Asif Ali Zardari, Pakistan's president, has left the country for what was described as a one-day private visit to Dubai, officials have said, during a deepening crisis between the government and the powerful military.
The officials said the trip was unconnected to the prime minister's dismissal of the country's defence secretary on Wednesday, as the fallout from a scandal centered on a memo written to Washington asking for its help in reining in the generals widened.
Early last month, Zardari travelled to Dubai for medical treatment, triggering rumours that he was either being pushed out by the army or was fleeing a potential coup.
He returned after a few weeks, but tensions have continued to rise in the country, with critics predicting the government's imminent downfall.
Officials on Thursday said the president would attend a wedding in Dubai and would be back in Pakistan on Friday morning.
Yousuf Raza Gilani's sacking of retired Lieutenant-General Naeem Khalid earlier this week was seen as a rare public display of assertiveness by the civilian government against the army.
Gilani accused the defence secretary of "gross misconduct and illegal action which created misunderstanding" between state institutions.
The so-called memogate scandal broke three months ago when Mansoor Ijaz, a US businessman of Pakistani origin, writing in a column in the UK's Financial Times, said a memo had allegedly been sent in May, on behalf of Zardari, to Admiral Mike Mullen, chairman of the US Joint Chiefs of Staff at the time.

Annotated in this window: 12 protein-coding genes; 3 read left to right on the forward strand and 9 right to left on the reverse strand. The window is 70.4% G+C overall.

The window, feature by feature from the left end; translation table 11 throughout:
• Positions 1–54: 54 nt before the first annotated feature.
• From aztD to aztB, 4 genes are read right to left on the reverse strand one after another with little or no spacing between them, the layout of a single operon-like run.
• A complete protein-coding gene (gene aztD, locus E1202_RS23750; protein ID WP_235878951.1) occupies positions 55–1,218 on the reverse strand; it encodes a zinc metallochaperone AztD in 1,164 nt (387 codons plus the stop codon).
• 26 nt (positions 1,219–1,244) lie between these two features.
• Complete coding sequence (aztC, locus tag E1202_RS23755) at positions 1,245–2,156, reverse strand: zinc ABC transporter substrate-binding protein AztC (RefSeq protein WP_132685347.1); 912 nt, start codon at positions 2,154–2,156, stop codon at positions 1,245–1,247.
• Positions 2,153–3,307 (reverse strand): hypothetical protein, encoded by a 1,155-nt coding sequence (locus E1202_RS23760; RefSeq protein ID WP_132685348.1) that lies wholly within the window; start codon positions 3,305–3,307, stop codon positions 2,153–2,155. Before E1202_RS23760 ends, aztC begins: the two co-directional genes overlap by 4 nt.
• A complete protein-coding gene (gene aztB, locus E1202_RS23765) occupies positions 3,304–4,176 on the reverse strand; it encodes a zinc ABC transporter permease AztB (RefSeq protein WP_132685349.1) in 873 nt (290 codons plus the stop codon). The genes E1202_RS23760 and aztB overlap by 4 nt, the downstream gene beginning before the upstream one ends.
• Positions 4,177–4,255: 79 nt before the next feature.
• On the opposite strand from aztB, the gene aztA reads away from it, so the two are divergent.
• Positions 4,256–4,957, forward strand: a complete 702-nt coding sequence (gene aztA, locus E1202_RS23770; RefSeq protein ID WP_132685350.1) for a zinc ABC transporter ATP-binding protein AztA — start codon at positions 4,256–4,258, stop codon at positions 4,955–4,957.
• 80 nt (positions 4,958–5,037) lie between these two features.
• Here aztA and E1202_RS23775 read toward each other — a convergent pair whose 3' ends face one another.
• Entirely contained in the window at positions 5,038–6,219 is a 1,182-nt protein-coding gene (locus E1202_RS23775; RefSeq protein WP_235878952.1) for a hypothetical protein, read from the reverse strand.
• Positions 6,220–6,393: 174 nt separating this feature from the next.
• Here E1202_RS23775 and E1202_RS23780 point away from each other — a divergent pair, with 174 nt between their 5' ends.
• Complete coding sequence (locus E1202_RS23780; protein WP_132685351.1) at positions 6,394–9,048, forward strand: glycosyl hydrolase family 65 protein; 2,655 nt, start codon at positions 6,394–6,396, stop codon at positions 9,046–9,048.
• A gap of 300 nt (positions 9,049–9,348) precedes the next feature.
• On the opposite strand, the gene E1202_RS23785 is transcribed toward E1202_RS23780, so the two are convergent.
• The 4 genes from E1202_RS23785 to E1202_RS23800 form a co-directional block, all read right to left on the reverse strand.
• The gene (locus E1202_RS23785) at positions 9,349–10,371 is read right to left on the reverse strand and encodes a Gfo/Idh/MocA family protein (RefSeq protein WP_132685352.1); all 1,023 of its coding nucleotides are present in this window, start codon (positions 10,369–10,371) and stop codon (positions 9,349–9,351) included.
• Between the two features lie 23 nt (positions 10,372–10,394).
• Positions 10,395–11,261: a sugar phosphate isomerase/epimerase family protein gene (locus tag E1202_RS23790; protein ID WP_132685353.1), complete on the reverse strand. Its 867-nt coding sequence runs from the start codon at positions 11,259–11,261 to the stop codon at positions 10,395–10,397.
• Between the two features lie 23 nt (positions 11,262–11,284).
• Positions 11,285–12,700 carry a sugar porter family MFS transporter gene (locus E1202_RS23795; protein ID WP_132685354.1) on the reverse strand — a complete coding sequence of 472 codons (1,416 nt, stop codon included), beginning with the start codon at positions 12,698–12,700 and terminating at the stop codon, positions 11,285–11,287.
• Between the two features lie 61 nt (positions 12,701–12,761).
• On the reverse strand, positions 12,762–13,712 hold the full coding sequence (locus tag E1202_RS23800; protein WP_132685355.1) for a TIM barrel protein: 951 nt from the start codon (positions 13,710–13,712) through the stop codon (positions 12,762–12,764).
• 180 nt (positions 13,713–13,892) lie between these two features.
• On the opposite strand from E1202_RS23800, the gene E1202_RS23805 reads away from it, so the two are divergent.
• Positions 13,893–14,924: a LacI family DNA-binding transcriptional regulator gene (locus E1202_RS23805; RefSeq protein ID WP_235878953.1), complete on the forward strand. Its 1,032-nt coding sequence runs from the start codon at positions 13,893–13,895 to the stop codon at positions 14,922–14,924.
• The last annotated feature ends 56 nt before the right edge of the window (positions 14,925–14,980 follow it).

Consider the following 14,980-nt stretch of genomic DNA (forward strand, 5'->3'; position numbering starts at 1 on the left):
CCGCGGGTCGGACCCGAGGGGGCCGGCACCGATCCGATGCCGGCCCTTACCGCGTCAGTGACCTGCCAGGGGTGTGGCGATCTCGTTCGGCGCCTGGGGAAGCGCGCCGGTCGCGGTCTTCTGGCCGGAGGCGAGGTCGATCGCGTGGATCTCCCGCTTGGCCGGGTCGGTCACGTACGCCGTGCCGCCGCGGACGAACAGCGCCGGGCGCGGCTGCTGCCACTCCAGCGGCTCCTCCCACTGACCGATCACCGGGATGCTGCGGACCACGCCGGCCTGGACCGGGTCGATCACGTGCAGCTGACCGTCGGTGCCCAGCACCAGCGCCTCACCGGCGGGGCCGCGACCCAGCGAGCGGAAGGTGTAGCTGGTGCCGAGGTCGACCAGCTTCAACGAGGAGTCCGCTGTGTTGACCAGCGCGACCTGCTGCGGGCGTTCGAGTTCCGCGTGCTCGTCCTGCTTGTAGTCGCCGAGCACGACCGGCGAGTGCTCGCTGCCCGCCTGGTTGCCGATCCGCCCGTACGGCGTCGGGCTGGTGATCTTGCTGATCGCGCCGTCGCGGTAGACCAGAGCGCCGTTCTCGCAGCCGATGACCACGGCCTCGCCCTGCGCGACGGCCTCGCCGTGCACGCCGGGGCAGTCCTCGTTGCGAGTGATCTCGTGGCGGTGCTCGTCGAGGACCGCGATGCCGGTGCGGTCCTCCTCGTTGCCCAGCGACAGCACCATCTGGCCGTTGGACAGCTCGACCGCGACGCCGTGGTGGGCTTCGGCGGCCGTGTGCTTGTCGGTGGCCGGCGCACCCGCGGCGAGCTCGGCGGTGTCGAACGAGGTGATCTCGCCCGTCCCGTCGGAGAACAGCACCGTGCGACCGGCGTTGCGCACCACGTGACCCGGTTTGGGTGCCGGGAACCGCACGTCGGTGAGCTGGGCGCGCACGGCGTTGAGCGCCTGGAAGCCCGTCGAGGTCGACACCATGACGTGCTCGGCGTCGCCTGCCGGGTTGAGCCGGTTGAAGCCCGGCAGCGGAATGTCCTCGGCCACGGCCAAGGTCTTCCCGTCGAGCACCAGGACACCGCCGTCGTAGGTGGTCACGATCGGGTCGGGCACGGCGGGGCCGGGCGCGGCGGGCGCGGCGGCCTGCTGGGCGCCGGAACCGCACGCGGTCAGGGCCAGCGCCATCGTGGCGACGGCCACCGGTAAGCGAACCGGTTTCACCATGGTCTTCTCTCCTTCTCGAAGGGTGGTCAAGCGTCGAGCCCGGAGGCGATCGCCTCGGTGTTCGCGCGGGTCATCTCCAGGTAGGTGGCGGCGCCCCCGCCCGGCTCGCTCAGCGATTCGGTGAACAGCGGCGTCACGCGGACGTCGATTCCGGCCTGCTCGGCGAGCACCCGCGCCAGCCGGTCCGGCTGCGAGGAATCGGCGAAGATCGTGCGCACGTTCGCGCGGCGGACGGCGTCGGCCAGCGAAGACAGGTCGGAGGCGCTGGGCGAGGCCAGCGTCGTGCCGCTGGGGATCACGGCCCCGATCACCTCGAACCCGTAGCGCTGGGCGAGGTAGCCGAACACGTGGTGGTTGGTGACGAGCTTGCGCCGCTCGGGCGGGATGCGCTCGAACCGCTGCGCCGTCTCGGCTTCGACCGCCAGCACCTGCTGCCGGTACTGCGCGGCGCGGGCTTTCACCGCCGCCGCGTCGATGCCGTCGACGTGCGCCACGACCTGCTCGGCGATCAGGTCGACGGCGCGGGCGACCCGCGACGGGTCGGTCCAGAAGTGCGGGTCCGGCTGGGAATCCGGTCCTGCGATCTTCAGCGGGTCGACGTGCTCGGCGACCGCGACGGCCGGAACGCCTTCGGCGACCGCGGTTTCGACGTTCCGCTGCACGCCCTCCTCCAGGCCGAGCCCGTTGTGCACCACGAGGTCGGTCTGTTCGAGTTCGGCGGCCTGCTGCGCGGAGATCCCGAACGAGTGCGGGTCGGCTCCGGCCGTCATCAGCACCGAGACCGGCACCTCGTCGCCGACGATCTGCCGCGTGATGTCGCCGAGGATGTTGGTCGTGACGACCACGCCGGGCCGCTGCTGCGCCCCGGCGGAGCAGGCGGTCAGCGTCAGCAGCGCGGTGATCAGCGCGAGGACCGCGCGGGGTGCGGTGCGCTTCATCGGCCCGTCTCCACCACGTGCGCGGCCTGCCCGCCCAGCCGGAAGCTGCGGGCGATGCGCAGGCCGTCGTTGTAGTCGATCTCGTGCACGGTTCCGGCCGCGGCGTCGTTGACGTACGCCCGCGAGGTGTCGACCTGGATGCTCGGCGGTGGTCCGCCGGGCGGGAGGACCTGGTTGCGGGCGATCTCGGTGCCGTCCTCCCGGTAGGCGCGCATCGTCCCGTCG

As Zardari left the country, military chief General Ashfaq Pervez Kayani held talks with top commanders, fuelling speculation about the army's next move in the political crisis.
Most analysts say Kayani does not want a coup because the army is currenty engaged in taking on fighters in tribal areas, while the country's economic situation is perilous.
But they say the generals may be happy to allow a Supreme Court, widely seen as hostile to the government, to dismiss Zardari if it can find a "constitutional" way to do so.
The court, regarded as an ally of the army, is investigating the "memogate" affair and a second one linked to past corruption cases against the president.
Both could potentially be used as a pretext to oust the current civilian leadership, which is showing no signs of bending.
Speaking to Al Jazeera on Thursday, Tariq Pirzada, a Pakistani political columnist, said: "The political government in Islamabad, led by President Zardari, has become totally destabilised and they have lost all the credibility in the country".
He said the president's conflict with the judiciary, as well as current tensions between the civil and military leadership, could send a negative message to the outside world.
"It is very damaging in the sense that the outside world is getting the message that the country is totally polarised from within, that there's a threat - the perception - that the army may take over," Pirzada said.
"Although it may not be the right perception but that is the perception going out."
Late on Thursday, a US missile strike killed four foreign fighters in North Waziristan, a region close to the Afghan border, Pakistani officials said. It was the second such strike in three days.
The US had put the drone programme on hold since late November, after US air strikes killed two dozen Pakistani soldiers close to the border, enraging Islamabad.
Also on Thursday, a group of fighters with guns and grenades ambushed Pakistani soldiers during a search operation in the town of Sararogha in South Waziristan, killing four of them, two intelligence officials said.
The army has ruled Pakistan for much of its six-decade existence, and it still sees itself as the rightful custodian of the country's interests.
General elections are scheduled for next year, but could well take place sooner. No civilian Pakistani government has ever completed its term in office.